When Diggs finds the ball in the air, he flashes his former receiver skills and is able to highpoint the ball or make an adjustment in the air. Once he has caught the ball, his ability after the catch and experience as a receiver and return man make him a candidate to make dangerous plays in space

What Trevon Diggs needs to improve at

Overall, Diggs looks to lack the agility and fluidity to mirror quicker wide receivers in man or off coverage, making his scheme fits a tad limited. He has hulking size which benefits him more often than not, but it also restrains his ability to click and close or prevent separate on in or out-breaking routes.

In terms of ability to flip his hips and run with a receiver vertically, Diggs can be hit or miss. This is mitigated when he is able to press a wide receiver at the line and slow down their game plan, but receivers who can shake free from him at the line of scrimmage can get deep separation, even if he has solid long speed. 

Diggs' biggest issue at this stage of his development is an inconsistent ability to find the ball in the air, especially when he is playing with his back to the quarterback instead of being able to drive on a pass. Diggs' head can be late to find the ball, leaving his susceptible to back shoulder passes and 50/50 vertical shots, an area in which LSU made sure to take advantage of in 2019.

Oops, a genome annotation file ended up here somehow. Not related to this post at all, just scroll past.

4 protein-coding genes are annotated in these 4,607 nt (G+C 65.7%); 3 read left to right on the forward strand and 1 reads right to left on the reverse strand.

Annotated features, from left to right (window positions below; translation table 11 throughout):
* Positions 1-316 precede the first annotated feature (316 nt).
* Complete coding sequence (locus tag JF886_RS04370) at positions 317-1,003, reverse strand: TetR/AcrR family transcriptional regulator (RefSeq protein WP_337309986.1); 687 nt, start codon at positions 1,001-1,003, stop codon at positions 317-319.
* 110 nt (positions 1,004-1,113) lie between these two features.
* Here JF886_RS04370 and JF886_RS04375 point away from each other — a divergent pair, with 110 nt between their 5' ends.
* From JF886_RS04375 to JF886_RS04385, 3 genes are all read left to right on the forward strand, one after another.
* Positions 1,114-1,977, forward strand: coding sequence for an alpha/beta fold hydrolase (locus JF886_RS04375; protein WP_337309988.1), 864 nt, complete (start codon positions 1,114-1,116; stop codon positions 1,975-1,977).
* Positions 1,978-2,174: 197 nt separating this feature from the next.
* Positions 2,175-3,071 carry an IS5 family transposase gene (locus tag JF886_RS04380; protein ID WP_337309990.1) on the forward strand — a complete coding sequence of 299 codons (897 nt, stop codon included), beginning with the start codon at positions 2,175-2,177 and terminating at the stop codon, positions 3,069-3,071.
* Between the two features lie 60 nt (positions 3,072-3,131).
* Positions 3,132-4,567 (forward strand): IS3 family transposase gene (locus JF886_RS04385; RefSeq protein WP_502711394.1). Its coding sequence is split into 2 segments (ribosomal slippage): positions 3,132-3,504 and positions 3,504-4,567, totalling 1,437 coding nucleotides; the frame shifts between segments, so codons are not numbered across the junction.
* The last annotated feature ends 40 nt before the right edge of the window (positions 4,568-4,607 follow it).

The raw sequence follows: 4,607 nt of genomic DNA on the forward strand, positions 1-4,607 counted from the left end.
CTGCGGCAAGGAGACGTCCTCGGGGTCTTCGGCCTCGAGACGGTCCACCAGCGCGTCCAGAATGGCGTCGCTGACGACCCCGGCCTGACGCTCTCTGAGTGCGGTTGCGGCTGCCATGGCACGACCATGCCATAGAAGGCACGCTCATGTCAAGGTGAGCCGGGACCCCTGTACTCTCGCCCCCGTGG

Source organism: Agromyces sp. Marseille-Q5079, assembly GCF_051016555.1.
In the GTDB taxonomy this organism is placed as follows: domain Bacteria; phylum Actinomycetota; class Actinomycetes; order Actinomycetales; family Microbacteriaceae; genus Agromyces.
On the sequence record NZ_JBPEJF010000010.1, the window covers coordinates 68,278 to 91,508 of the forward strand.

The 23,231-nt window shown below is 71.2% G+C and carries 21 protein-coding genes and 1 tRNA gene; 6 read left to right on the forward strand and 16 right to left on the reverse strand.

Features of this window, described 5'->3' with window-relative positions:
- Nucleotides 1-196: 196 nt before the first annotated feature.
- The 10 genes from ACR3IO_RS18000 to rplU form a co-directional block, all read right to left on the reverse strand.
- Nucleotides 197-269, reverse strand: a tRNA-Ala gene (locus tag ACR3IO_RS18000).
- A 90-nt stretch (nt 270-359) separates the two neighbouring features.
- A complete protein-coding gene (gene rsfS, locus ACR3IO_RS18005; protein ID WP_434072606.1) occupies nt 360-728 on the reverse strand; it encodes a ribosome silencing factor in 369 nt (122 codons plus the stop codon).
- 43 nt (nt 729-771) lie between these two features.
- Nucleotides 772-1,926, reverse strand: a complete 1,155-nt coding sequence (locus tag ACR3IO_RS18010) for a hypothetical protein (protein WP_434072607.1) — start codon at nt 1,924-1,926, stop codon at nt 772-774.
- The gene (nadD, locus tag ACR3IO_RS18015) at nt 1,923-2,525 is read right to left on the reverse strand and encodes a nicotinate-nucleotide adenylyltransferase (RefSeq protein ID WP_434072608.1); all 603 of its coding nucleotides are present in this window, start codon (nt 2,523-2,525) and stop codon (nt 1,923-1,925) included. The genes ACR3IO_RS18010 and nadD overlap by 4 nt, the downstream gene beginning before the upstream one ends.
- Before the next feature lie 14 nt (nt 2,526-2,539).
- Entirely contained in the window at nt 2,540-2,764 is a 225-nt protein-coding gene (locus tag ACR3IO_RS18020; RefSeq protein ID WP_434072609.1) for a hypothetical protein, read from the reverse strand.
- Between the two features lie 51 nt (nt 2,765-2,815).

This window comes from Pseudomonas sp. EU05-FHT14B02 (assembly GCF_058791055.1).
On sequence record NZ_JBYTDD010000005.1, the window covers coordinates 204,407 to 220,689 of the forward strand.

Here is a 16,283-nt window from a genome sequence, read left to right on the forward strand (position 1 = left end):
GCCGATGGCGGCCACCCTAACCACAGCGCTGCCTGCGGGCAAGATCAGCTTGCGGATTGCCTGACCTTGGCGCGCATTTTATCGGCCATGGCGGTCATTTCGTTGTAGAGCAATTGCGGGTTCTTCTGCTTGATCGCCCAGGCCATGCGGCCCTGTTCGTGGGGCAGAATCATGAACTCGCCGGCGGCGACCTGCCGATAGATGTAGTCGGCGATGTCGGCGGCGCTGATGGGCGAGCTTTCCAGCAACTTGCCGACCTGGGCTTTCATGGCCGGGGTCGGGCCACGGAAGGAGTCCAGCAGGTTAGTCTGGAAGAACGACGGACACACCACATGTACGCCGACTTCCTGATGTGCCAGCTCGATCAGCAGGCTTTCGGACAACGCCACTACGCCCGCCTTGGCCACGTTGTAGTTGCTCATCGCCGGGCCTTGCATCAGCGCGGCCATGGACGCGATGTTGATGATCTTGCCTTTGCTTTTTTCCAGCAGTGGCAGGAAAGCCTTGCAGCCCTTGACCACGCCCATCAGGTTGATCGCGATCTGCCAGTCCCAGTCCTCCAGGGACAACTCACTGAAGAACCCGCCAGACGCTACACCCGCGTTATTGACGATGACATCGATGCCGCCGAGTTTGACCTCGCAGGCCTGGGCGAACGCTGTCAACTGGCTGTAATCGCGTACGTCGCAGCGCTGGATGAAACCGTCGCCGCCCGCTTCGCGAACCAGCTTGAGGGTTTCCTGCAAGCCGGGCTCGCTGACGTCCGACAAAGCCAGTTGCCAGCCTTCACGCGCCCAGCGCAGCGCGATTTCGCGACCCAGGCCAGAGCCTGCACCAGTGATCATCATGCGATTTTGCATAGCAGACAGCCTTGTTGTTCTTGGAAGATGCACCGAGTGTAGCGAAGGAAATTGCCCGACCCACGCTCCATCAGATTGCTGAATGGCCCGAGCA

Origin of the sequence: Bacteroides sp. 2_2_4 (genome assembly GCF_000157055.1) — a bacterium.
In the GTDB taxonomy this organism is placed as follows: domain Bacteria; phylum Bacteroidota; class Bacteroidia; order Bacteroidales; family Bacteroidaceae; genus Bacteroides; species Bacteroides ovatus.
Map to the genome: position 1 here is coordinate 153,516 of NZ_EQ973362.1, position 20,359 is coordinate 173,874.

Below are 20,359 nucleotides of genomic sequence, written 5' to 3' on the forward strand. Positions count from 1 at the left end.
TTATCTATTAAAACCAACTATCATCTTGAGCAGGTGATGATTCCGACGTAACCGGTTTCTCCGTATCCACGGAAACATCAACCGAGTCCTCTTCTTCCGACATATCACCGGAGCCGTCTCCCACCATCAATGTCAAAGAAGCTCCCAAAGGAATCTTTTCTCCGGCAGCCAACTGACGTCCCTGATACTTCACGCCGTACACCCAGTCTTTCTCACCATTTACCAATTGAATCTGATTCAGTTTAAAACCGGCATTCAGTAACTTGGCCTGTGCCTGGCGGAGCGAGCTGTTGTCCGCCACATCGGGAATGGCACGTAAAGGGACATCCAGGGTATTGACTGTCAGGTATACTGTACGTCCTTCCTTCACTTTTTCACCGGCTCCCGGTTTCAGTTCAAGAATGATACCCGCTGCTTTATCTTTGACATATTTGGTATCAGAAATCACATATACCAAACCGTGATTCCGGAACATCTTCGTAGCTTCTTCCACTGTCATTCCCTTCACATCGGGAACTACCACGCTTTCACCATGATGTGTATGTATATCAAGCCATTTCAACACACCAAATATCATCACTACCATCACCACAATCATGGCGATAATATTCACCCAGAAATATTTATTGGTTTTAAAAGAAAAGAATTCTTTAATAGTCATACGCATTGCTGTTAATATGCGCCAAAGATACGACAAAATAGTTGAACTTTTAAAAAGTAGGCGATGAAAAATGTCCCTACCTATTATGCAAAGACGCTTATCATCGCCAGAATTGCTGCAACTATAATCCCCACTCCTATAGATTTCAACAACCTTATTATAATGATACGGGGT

While Diggs has the speed and length that would lead one to think defending deep routes could be his specialty, some stiffness in his hips make it hard for him to maintain positioning downfield, often allowing for wide receivers to get a leg up on him. 

As a run defender, Diggs doesn't display anything particularly noteworthy. As physical as he is in coverage, he can at times be too tentative taking on blocks on the perimeter and his tackling is ultimately hit or miss. 


Just in terms of a fit with the Jaguars, Diggs makes a lot of sense schematically. He is a cover 3 cornerback who thrives when he is asked to press and play in a deep third, all duties the Jaguars consistently require out of their cornerbacks under defensive coordinator Todd Wash.

As an outside cornerback in the Jaguars' scheme, Diggs may be one of the better pure scheme fits in the entire draft. He has the size, length, strength, and awareness in zone to slot in on the outside early on in his NFL career.

The question is if Diggs has the fluidity and versatility to be anything more than a team's No. 2 outside cornerback, which leads to the question of if the value for his skill set is worth the No. 20 pick, or better suited for a pick such as the Jaguars' second-round pick (No. 42). Diggs doesn't have the quickness or smoothness in coverage to play in the slot, so he will likely be restricted to the outside. 

Against bigger wide receivers, Diggs could be a valuable piece of a defense. With that said, there are enough questions to his game to make him a boom or bust pick early in the draft despite his immense physical tools.